I was revving up and passing a Honda, keeping my eye on the clock and thinking we were probably going to be late, when things went wrong. Now we’re definitely going to be late. Across the highway hundreds of small orange pumpkins cover the field, and beyond that the dead stalks of corn that has been harvested but not yet cleared sway in the wind. We are still ten minutes from town.
“What are we going to do, Mommy? Who are you calling?” Sam asks.
He is in the back, his fingers covered with powdered sugar and sticky banana mess. He is buckled into the passenger side and Eva is tucked into her car seat behind me.
“I don’t know, Sam. I’m just trying to find someone to answer their phone,” I say as I try a third neighbor. Nobody answers their phones at 7am.
As we were passing the Honda, Sam cheered the way he always does but then our Mazda revved and sputtered and I grabbed the gear shift. It was in “drive” but we were losing speed. I pulled over to the side of the road and pushed the Info button on the dash. “Remaining mileage” and the clock are on a toggle. Empty.
When my dad died almost a decade ago I laughed at my mom and told her she’d have to start watching her fuel tank. Dad used to rescue her at least once a month. I’ve never run out of gas.
We live in a small subdivision twenty minutes from town, a rural neighborhood filled with families that have bonfire parties and go to Country music concerts, mothers that play bunco together once a week and fathers that go away for fishing weekends together. I was invited to join a bible group a few years ago and I occasionally get a facebook notification for a Pampered Chef party, but mostly we don’t fit in. The only reason I have Mr. Jeff’s phone number is because he changed a flat for me once. He is the neighborhood fireman who takes care of preschoolers during the daytime and mows my lawn in the evenings and somehow fascinates my 4-year-old who thinks that Mr. Jeff is the strongest guy there is.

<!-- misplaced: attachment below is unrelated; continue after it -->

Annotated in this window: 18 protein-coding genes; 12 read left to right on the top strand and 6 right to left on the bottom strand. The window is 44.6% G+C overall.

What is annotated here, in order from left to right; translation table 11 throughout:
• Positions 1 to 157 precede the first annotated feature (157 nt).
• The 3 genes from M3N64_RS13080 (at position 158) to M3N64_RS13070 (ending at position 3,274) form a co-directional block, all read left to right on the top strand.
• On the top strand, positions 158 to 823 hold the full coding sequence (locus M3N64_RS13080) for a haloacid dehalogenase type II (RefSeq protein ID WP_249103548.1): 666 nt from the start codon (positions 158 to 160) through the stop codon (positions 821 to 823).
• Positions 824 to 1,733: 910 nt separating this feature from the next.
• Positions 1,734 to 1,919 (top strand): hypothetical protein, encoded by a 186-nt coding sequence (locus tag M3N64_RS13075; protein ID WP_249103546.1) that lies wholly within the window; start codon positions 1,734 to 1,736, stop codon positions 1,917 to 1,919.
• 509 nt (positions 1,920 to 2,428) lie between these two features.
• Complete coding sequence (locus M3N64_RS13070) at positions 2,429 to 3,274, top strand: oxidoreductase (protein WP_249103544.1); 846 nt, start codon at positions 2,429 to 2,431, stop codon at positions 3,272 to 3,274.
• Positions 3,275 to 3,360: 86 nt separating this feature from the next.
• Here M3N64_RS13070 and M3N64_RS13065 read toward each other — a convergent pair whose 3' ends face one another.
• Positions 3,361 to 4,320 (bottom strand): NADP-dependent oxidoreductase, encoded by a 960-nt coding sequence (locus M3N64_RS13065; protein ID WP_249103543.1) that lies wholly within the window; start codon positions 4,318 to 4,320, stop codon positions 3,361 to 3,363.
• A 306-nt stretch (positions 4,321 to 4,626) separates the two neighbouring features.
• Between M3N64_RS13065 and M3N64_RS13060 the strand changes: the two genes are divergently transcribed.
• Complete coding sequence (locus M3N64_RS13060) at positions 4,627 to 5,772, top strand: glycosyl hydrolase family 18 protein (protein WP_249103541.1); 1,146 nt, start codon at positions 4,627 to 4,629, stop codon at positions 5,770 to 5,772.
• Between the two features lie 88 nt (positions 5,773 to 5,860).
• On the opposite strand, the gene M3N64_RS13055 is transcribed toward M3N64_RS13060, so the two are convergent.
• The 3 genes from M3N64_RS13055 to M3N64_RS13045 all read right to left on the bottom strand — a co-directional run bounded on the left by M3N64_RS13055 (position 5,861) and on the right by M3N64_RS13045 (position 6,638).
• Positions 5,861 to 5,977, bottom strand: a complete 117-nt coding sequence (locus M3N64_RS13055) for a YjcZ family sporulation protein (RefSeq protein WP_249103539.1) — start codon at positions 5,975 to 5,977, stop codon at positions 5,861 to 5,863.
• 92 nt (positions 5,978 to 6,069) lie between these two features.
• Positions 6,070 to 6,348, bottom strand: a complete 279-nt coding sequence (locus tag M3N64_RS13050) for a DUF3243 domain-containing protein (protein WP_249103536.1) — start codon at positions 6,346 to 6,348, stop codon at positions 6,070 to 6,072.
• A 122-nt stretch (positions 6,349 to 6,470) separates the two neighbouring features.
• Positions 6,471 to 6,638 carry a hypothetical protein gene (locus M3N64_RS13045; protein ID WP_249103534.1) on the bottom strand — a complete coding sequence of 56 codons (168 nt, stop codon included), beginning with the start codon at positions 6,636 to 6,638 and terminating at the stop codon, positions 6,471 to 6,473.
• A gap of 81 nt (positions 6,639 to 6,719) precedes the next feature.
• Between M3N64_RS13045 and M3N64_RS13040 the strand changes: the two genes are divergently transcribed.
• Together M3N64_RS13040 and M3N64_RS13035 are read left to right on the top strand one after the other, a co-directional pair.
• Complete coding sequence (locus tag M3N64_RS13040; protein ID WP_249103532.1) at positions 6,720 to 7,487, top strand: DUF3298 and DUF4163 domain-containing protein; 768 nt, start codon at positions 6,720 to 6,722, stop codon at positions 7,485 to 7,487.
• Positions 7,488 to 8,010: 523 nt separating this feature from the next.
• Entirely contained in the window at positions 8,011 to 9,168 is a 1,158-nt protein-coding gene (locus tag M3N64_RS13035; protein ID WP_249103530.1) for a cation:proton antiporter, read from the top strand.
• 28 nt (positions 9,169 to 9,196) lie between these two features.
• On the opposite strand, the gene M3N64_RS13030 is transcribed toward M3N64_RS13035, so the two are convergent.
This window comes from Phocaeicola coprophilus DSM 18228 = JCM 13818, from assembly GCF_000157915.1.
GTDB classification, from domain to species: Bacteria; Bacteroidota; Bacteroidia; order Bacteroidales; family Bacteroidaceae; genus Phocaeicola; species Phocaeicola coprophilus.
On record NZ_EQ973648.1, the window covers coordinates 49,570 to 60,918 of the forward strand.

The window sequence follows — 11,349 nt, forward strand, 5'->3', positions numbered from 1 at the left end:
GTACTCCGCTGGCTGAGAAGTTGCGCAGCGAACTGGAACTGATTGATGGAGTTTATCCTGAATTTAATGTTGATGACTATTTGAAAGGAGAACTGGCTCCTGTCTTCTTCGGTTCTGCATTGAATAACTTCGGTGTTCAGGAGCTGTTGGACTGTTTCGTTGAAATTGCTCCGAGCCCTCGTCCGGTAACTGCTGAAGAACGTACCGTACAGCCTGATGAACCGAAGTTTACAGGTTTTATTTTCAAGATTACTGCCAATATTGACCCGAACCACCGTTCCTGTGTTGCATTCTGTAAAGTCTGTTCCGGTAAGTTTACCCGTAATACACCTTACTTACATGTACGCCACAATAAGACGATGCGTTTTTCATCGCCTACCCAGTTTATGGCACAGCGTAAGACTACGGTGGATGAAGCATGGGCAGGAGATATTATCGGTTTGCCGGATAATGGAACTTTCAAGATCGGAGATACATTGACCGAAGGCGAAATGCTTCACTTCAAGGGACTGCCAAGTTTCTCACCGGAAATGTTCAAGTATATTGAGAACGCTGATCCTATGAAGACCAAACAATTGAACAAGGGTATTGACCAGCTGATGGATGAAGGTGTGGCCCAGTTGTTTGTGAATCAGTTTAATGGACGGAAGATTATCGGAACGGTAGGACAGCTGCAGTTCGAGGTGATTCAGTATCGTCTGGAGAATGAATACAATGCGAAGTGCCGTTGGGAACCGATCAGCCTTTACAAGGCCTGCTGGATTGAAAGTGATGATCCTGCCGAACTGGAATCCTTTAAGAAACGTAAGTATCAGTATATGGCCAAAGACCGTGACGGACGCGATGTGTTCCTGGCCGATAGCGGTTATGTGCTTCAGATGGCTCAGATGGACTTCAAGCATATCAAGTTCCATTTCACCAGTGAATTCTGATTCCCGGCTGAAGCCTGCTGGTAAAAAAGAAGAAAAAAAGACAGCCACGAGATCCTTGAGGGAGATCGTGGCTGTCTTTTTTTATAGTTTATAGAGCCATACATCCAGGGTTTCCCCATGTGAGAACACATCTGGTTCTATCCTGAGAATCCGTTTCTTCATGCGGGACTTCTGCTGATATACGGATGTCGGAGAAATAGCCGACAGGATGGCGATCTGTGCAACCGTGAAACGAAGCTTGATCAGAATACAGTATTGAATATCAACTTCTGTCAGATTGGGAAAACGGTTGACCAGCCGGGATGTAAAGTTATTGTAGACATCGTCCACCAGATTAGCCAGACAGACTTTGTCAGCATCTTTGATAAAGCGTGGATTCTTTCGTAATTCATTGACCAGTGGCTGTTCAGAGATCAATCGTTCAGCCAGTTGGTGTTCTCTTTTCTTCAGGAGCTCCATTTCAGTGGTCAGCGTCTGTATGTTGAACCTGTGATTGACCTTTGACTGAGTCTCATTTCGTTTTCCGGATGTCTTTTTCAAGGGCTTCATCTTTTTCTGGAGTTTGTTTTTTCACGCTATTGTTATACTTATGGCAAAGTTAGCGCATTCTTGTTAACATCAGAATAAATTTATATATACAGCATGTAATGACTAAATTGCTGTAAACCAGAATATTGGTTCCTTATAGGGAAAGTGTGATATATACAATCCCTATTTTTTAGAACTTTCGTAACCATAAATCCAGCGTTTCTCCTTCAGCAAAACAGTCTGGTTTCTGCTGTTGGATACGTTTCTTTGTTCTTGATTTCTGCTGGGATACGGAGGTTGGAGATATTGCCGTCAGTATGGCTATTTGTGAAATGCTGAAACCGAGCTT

“Mr. Jeff has real guns,” Sam once told me. “Did you ever see them?” How does he know these things?
Eva starts jabbering loudly and I crawl out and close the door behind me. Cars are whizzing by. Nobody even slows down. When I was in college the timing belt of my red Pontiac convertible went out during a trip to Michigan, and within thirty seconds two different cars pulled over.
Tears are building in my eyes as Mr. Jeff’s phone rings a fourth time and I compose a voicemail in my head. But then he answers and I ask if I woke him and he says he was just getting up anyway. His wife Sarah gets her cell and calls another neighbor’s cell and within fifteen minutes the neighborhood comes to my rescue and the optometrist’s pregnant wife pulls up and hands me two big red plastic gas containers.
When we’re back on the road again we pass a soybean field that has started to turn golden in the chilling fall air, and Sam talks about the Packers and the Badgers and how he wouldn’t want them to play against each other because then he wouldn’t know who to cheer for. My hands smell like gas and my shirt is damp from sweat, and I exhale and let a tear run down my cheek.
This week it would have been my parents’ 47th wedding anniversary.
By Barbara Matousek
“What sports did Grandpa Jim like?” my son asks. We are standing in the kitchen and he is pulling the scissors out from the drawer, cutting the plastic wrap off a frozen raspberry fruit bar.
“He liked all sports,” I say. Sam hands me the wrapper and I place it in the can under the sink. “But I think baseball was his favorite. Baseball and basketball and football.”
We have just snuck inside during Eva’s nap after spending an hour outside in the sticky humidity tossing basketballs into the net from different distances, the point values for each shot marked on the driveway with chalk. Sam was upset when he couldn’t make the shots as easily as he had yesterday, and his voice was getting whinier and higher until finally (thank God!) he made a 5-point shot and declared himself the winner.
Later in the evening we lay in bed next to each other, Sam’s blanket pulled up to his chin while the ceiling fan throws a slight breeze down on us, and Sam asks me if pirates are real.
“They used to be,” I say. “But pirates like you see on TV don’t exist anymore.”
“Is there still treasure?”
“Where did the pirates go? Are they all dead?”
He stops and thinks for a while and we both stare up at the fan.
“Some day when we’re all dead and not here, who will be here?” he asks.
“I don’t know,” I tell him. Lately he’s been almost paralyzed with fear of being alone so I tell him that we’ll all be together. “You and Eva and me and TT and Auntie Ann and Zack and Sarah.”
“Will Grandpa Jim be there?” he asks.
“And we’ll all be together. Our whole family. And I’ll get to see Grandpa Jim. I wish I could see Grandpa Jim.”
“Me too, Sammy,” I say. “Me too.”